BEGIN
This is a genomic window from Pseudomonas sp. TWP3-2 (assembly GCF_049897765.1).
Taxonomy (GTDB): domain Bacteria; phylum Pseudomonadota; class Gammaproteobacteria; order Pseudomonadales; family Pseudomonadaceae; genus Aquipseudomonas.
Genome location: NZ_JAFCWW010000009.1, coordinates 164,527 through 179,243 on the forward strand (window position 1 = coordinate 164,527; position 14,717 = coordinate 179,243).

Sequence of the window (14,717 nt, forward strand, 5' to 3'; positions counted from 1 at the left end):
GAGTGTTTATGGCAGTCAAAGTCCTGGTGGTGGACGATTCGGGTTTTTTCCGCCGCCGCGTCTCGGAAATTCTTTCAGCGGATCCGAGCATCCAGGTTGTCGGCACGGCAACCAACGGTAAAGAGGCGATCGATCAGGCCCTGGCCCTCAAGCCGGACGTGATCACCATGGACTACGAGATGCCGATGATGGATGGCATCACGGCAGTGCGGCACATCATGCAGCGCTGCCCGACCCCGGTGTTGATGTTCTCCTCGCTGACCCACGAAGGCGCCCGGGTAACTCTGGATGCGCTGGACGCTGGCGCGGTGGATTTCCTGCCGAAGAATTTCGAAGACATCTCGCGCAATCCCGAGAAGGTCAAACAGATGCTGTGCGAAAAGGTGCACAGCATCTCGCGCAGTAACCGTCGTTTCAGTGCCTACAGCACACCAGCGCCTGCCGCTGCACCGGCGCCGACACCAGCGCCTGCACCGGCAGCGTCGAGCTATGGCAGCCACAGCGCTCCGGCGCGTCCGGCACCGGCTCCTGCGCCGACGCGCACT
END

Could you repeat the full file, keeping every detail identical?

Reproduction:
This is a genomic window from Pseudomonas sp. TWP3-2 (assembly GCF_049897765.1).
Taxonomy (GTDB): domain Bacteria; phylum Pseudomonadota; class Gammaproteobacteria; order Pseudomonadales; family Pseudomonadaceae; genus Aquipseudomonas.
Genome location: NZ_JAFCWW010000009.1, coordinates 164,527 through 179,243 on the forward strand (window position 1 = coordinate 164,527; position 14,717 = coordinate 179,243).

Sequence of the window (14,717 nt, forward strand, 5' to 3'; positions counted from 1 at the left end):
GAGTGTTTATGGCAGTCAAAGTCCTGGTGGTGGACGATTCGGGTTTTTTCCGCCGCCGCGTCTCGGAAATTCTTTCAGCGGATCCGAGCATCCAGGTTGTCGGCACGGCAACCAACGGTAAAGAGGCGATCGATCAGGCCCTGGCCCTCAAGCCGGACGTGATCACCATGGACTACGAGATGCCGATGATGGATGGCATCACGGCAGTGCGGCACATCATGCAGCGCTGCCCGACCCCGGTGTTGATGTTCTCCTCGCTGACCCACGAAGGCGCCCGGGTAACTCTGGATGCGCTGGACGCTGGCGCGGTGGATTTCCTGCCGAAGAATTTCGAAGACATCTCGCGCAATCCCGAGAAGGTCAAACAGATGCTGTGCGAAAAGGTGCACAGCATCTCGCGCAGTAACCGTCGTTTCAGTGCCTACAGCACACCAGCGCCTGCCGCTGCACCGGCGCCGACACCAGCGCCTGCACCGGCAGCGTCGAGCTATGGCAGCCACAGCGCTCCGGCGCGTCCGGCACCGGCTCCTGCGCCGACGCGCACT